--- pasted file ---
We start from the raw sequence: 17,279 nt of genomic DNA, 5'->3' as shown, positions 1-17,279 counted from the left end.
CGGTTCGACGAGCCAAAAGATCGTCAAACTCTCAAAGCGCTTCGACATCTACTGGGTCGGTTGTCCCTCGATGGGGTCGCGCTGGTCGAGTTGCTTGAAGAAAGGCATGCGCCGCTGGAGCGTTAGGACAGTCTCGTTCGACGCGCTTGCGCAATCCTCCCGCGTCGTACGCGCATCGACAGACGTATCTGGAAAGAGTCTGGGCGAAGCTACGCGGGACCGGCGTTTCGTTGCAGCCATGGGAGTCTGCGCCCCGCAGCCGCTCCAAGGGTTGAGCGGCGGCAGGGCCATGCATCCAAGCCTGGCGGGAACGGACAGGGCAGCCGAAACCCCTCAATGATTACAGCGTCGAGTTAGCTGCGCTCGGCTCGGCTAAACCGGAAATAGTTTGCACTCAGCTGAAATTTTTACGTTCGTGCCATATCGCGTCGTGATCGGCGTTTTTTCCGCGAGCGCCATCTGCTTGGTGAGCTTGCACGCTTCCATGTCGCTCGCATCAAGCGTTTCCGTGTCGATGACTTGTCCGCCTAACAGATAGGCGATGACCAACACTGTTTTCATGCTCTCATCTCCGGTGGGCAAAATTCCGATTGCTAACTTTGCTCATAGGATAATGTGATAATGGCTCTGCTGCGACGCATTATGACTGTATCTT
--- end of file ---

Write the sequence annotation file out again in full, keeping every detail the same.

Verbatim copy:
We start from the raw sequence: 17,279 nt of genomic DNA, 5'->3' as shown, positions 1-17,279 counted from the left end.
CGGTTCGACGAGCCAAAAGATCGTCAAACTCTCAAAGCGCTTCGACATCTACTGGGTCGGTTGTCCCTCGATGGGGTCGCGCTGGTCGAGTTGCTTGAAGAAAGGCATGCGCCGCTGGAGCGTTAGGACAGTCTCGTTCGACGCGCTTGCGCAATCCTCCCGCGTCGTACGCGCATCGACAGACGTATCTGGAAAGAGTCTGGGCGAAGCTACGCGGGACCGGCGTTTCGTTGCAGCCATGGGAGTCTGCGCCCCGCAGCCGCTCCAAGGGTTGAGCGGCGGCAGGGCCATGCATCCAAGCCTGGCGGGAACGGACAGGGCAGCCGAAACCCCTCAATGATTACAGCGTCGAGTTAGCTGCGCTCGGCTCGGCTAAACCGGAAATAGTTTGCACTCAGCTGAAATTTTTACGTTCGTGCCATATCGCGTCGTGATCGGCGTTTTTTCCGCGAGCGCCATCTGCTTGGTGAGCTTGCACGCTTCCATGTCGCTCGCATCAAGCGTTTCCGTGTCGATGACTTGTCCGCCTAACAGATAGGCGATGACCAACACTGTTTTCATGCTCTCATCTCCGGTGGGCAAAATTCCGATTGCTAACTTTGCTCATAGGATAATGTGATAATGGCTCTGCTGCGACGCATTATGACTGTATCTT